Fargo veteran gets honored with Purple HeartFARGO — Saturday was a day three years in the making for Iraq War veteran Rusty Ouart and his wife, Marilyn.
By: Jessica Ballou, Forum Communications Co., The Jamestown Sun
FARGO — Saturday was a day three years in the making for Iraq War veteran Rusty Ouart and his wife, Marilyn.
Three years after suffering a traumatic brain injury from a mortar attack in 2008 while on duty, Ouart finally got recognition for his service by being awarded a Purple Heart at a ceremony Saturday at the Armed Forces Reserve Center here.
A former firefighter, Ouart enlisted in the National Guard in 2006, and he had served in the Navy many years prior.
The award ceremony came so long after his injury because of many misdiagnoses by members of the medical and military fields. Ouart was told the debilitating headaches, vertigo, short-term memory loss and constant fatigue were all just in his head.
That’s where Dr. Paul Harch came into the picture.
He is an authority on the use of hyperbaric therapy for the treatment of brain injuries, and he flew in from Louisiana with his wife and son. Because of a flight cancellation, they arrived right before the ceremony started.
“We immediately went to the scheduling book to see what we had to cancel,” he said, before taking a brief pause to collect his thoughts and fight back tears. “There was no way we were going to miss this.”
He told the story of a patient who suffered from decompression sickness but was continually misdiagnosed and ignored by doctors, family members and friends. After the patient was correctly diagnosed, he made a full recovery.
He brought forth a startling statistic that said there are more suicide deaths in the military than combat deaths.
Some of those suicides could have been prevented if the soldiers had had a stronger support system of friends and family, like the patient in the story or like Ouart.
It is because of a strong support system filled with friends, family and himself that Ouart kept going when the odds were stacked against him.
“Rusty had Rusty,” Harch said. “Rusty is tough. Rusty knew something was wrong with him and he wasn’t giving up on himself.”
There were 16 pieces of shrapnel lodged in Ouart’s arm from the mortar explosion, and Harch said the treatment was miraculous.
Nearly every seat was filled in the auditorium, and people even filed along three of the walls of the room just to watch the ceremony unfold.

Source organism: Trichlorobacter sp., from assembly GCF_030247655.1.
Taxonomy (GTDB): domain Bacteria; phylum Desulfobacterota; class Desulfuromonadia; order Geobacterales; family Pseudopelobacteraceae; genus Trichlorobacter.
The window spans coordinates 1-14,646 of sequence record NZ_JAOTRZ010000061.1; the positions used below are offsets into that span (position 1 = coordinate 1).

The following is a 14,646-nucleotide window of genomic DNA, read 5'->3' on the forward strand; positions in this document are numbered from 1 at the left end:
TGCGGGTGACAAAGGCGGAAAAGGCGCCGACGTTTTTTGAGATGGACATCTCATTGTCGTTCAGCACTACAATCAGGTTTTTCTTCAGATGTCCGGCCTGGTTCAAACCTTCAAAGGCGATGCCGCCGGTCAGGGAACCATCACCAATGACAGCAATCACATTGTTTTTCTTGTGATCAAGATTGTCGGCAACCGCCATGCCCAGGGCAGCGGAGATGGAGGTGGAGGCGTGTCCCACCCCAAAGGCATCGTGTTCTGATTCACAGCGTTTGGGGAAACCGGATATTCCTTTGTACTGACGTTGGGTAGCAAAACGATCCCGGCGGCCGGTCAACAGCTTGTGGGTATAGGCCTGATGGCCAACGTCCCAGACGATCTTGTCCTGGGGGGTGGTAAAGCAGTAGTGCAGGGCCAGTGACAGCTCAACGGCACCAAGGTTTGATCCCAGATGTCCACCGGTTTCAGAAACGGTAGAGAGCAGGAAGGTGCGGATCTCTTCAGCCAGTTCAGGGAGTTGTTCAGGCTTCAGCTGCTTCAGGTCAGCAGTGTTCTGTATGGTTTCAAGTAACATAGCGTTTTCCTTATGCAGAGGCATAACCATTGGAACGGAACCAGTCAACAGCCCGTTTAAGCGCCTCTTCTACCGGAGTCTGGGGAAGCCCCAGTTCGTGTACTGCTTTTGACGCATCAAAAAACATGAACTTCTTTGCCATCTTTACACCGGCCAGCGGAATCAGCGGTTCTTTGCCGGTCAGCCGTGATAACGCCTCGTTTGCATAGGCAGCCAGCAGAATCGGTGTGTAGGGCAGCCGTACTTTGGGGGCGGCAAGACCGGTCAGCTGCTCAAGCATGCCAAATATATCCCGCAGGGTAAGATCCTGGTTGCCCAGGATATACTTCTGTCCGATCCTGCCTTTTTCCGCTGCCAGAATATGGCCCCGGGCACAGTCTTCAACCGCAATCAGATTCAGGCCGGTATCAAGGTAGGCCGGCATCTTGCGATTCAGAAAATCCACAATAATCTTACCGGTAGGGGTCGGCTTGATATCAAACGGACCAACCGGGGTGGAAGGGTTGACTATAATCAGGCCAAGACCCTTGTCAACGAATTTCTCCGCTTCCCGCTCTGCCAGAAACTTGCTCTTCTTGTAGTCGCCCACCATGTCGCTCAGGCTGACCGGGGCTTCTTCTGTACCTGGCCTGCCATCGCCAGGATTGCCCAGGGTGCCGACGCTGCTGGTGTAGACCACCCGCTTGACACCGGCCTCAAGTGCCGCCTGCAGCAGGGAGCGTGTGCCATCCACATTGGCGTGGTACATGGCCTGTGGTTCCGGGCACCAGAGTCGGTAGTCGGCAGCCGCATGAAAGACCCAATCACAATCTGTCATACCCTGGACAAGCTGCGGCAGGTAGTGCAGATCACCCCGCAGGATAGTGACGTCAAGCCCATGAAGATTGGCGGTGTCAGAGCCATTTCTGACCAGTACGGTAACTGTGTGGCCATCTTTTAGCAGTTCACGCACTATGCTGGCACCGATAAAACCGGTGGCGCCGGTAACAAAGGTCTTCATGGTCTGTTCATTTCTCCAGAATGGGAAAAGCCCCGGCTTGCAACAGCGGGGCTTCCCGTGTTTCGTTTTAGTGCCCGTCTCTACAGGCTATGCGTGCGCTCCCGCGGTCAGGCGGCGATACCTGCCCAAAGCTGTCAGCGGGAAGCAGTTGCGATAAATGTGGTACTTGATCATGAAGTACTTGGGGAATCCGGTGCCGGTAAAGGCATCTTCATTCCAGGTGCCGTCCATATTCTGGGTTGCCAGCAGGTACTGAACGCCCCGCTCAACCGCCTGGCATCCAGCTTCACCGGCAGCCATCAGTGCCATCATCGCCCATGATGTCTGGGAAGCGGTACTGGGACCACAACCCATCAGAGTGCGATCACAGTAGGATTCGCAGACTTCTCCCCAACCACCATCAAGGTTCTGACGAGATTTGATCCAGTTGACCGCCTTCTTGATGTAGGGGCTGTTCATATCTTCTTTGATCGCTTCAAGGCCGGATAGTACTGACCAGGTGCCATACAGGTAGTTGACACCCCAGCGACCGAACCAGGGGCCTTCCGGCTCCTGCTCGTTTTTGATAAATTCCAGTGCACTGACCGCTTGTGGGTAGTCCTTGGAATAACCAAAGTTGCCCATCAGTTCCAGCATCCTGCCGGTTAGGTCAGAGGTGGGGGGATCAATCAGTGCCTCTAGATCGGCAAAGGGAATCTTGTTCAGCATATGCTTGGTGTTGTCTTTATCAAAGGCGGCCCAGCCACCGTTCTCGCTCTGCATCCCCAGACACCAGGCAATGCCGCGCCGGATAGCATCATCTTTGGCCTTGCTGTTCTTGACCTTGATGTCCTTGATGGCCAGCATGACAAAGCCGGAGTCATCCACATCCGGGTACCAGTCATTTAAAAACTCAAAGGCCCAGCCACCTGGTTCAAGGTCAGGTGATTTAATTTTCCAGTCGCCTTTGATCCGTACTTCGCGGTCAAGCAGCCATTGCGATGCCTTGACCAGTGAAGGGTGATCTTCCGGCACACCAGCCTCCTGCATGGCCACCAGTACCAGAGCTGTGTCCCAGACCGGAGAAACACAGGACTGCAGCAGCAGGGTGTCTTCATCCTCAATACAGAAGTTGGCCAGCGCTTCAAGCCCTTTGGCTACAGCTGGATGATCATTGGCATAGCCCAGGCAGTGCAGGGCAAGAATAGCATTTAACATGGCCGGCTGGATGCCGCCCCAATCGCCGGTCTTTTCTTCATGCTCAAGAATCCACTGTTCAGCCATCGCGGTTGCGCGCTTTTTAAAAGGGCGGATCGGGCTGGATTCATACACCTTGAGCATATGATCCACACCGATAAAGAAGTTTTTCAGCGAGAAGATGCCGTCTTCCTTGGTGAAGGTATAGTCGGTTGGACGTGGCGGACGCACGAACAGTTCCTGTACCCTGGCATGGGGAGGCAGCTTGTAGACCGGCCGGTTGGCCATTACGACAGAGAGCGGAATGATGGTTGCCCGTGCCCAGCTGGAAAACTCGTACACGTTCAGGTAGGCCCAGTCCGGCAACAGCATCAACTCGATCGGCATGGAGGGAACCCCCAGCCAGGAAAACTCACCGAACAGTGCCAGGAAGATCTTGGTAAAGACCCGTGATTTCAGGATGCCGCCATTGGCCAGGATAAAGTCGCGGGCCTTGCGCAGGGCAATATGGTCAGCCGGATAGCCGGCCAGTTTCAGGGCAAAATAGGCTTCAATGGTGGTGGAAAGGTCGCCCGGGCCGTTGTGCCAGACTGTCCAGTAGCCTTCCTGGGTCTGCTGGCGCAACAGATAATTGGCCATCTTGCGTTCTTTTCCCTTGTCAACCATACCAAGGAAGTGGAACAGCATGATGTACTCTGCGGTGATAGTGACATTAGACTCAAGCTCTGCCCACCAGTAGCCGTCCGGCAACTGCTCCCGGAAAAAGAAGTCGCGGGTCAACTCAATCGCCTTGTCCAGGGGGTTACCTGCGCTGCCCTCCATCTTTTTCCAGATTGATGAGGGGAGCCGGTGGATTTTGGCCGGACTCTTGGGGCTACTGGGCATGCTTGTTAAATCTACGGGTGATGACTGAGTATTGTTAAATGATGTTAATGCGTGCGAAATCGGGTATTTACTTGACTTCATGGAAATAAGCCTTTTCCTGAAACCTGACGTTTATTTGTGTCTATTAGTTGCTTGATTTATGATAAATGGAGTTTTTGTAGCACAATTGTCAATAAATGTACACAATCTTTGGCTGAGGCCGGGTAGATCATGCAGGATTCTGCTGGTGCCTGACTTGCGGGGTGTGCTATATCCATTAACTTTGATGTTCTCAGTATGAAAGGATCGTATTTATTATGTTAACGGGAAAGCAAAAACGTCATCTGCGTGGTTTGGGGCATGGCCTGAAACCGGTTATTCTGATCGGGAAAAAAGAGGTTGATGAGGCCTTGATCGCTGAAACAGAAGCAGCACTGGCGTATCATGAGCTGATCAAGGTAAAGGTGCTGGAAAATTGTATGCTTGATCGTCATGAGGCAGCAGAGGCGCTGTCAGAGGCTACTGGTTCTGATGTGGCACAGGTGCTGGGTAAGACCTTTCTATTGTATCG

Many members of the military and government helped to fill the seats in the room.
Ouart and his wife talked about how much this process and fight has meant to them, to see all of the support in the community.
“I’m not much of a speaker,” Ouart said. “I’m strucken to say the least…thank you all very much for your kindness.”
“Everybody just kept pulling together,” Marilyn added about making it through this difficult time.
Gov. Jack Dalrymple, Sen. John Hoeven, R-N.D., and Rep. Rick Berg, R-N.D., all of whom have helped Ouart navigate this difficult process, each spoke about how honored they were to be at the ceremony.
Berg was reminded a line from the film “It’s a Wonderful Life” when he thought of Ouart.
“Rusty, today in Fargo, N.D., you are the richest man in town,” he said, as the crowd applauded. “This medal is well deserved.”
Shelley Kline, on behalf of Sen. Kent Conrad, D-N.D., read a letter written by the senator, who was unable to attend.
“It’s been a long journey,” she read, “but your perseverance has brought us to today’s event.”
Brig. Gen. Alan Dohrmann, the N.D. National Guard’s deputy adjutant general, then presented Ouart with the Purple Heart, a military award given to service members who were injured or killed in combat.
The room was absolutely silent apart from the shutter clicks from cameras all over the room when Ouart was finally receiving the award.
The service was going to end with a song called “Wounded Soldier” Ouart co-wrote with Terrance Alan, an award-winning singer and songwriter, but there were technical difficulties.
Scott Hennen, local radio host and family friend of the Ouarts, said that Toby Keith expressed interest in using the song, and there is the possibility of it being used on a movie soundtrack.
As people filed out of the auditorium before the reception and open house, some were eager to shake hands with the Ouarts and say how proud they were, even though it was a bittersweet day.
Jessica Ballou is a reporter
at The Forum of Fargo-Moorhead, which is owned by Forum Communications Co.